How do the Dead Musicians Get their Royalties

There is a big difference between doing something in Malawi and doing similar thing in the West.
There was a time that I wondered on this very page why Michael Jackson’s riches are increasingly making him posthumously richer when there is no penny to show for Malawi’s fallen reggae hero Evison Matafale.
Without bothering to look at a well-coordinated system where musicians outside can release just a mere single and hit gold and continue making more money even after they die, I want us to look at what happens to music of our dead musicians.
We still hear songs on our radios that were done by the late Robert and Arnold Fumulani, Alan Namoko, Daniel and MacDonald Kachamba, Samangaya and the list goes on and on…
Well, do you remember when in 2002 or 2003 there about, Phungu Joseph Nkasa received royalties from Copyright Society of Malawi (COSOMA) in excess of millions.
Musicians I talked to explained to me how the system works. For every copy that an artist will sell, there is a royalty of K1.50t or something within this range, while every time a song by an artist is played on radio, that particular radio has to give COSOMA K0.60t for the song each time it is played.
Now in the absence of proper and transparent communication channel where you would expect COSOMA to clearly explain how this works, you cannot help it but wonder who get this money for the dead musicians.
In an attempt to avoid re-living the ordeal that talented Stonard Lungu underwent including performing while he was in an excruciating cancerous pain, just to raise resources for medical care and treatment, one wonders if there is a proper mechanism to ensure that musicians benefit from their intellectual property.
Honestly, if the system were well laid, you would not expect Alan Namoko’s grave for example, to wait until such a time when broadcaster Gospel Kadzako would establish a successful media business to construct him a tomb. At least Kadzako ensured that where Alan Namoko was interred, should look honourable.
Recently there was an announcement in the media that Andrew Matrauza was topping the list of those musicians that who got most of the royalties. Well, looking at the songs that are said to have helped him achieve this feat, it is – I do not want to call it disappointment – but rather a surprise that they were in fact done years ago.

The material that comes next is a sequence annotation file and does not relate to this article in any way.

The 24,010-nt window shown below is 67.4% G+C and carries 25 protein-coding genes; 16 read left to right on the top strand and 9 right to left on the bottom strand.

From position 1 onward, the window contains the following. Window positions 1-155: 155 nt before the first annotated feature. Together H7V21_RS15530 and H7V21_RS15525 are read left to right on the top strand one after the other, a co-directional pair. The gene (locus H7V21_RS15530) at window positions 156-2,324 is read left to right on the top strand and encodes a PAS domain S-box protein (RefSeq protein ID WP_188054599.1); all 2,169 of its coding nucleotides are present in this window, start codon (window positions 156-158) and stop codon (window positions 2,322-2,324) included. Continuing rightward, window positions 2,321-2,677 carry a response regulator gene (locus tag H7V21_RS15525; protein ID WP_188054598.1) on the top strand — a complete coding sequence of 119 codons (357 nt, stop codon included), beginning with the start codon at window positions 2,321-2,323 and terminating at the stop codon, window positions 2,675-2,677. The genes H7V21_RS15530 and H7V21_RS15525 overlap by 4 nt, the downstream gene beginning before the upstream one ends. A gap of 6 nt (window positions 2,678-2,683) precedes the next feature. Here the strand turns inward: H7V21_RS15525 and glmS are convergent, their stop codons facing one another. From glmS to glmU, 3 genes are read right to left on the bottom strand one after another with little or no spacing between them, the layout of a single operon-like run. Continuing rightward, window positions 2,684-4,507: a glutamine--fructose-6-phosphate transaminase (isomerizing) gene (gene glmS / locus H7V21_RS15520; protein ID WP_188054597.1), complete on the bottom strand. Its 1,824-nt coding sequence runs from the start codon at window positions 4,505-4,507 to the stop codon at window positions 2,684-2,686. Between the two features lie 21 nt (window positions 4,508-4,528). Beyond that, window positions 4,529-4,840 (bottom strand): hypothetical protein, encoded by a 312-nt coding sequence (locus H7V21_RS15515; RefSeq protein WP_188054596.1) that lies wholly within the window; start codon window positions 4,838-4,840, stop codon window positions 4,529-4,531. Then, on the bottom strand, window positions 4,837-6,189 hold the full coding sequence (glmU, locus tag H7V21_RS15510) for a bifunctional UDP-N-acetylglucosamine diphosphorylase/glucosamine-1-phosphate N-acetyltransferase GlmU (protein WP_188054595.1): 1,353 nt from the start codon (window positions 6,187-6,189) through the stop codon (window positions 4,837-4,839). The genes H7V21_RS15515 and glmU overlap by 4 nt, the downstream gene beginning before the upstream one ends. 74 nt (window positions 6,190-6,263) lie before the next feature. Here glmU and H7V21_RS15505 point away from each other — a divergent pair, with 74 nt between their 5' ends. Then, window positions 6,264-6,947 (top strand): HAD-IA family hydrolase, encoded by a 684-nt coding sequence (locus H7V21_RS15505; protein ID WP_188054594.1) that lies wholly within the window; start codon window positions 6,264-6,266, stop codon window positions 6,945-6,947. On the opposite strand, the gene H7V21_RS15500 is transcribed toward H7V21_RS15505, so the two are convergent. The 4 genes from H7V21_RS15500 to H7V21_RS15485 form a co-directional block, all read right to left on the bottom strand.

Among many questions arising as a result of this is that when I sell my music today, when am I expected to get the royalty money?
Again, looking at a figure like K240, 000 that Matrauza got, what does it explain if this is cumulative over a period of five years? Is musical profession in Malawi worthwhile?
Then, why should the list be of only those that are still alive, when – like when Matafale passed away – his music dominated the airplay not to mention record sales, which overshot, making distributors fail to satisfy the demand.
Even under the guidance of the antiquated Copyright Act nothing tangible, seem to be taking shape to either protect or benefit both the dead and living musicians.
How ironic! Why should people that are gifted with musical art, entertaining us throughout all their lives, which are strewn, with all struggles due to poverty, indeed suffer a life of penury? Worse still, why should their poor financial status not only continue haunting them in their graves but make their bereaved family members laughing stock as well?
Imagine, you are brother or sister to one super fallen artist and you are, say, in a bus, where they are playing his music. Everyone is talking about how great Ned Mapira, Samangaya or Ada Manda were; is it not a mockery when you are struggling to construct them a proper tomb, not to mention failing to raise and school their orphans?
Remember the fate of our all time great Michael Sauka, brains behind the National Anthem?
If we had a vibrant musical body, for lack of a suitable institution let me mention COSOMA for example, the best would have to create a special fund for artists. This could be taking up part of their royalties if they are still alive while managing all of the dead musician royalties and then trickle it to their families based on each one’s percentage contribution.
The same fund could become handy as well in situations like one that Stonard Lungu wanted to go to a Tanzanian hospital for cancer treatment.
Musicians Association of Malawi knowing that there is a day when its members would also found themselves in this position should at times organise musical shows or other activities to generate money for the fund.
Whoever could also be the in charge of such fund might as well use the money to buy shares to ensure a steady financial position. The living artists could buy life insurance policies; even policies that can carter for education of their children using the same money.
In this way, maybe we can be rest assured that our dead musicians are ‘Resting in Peace’ as they lay in their unkempt graves.


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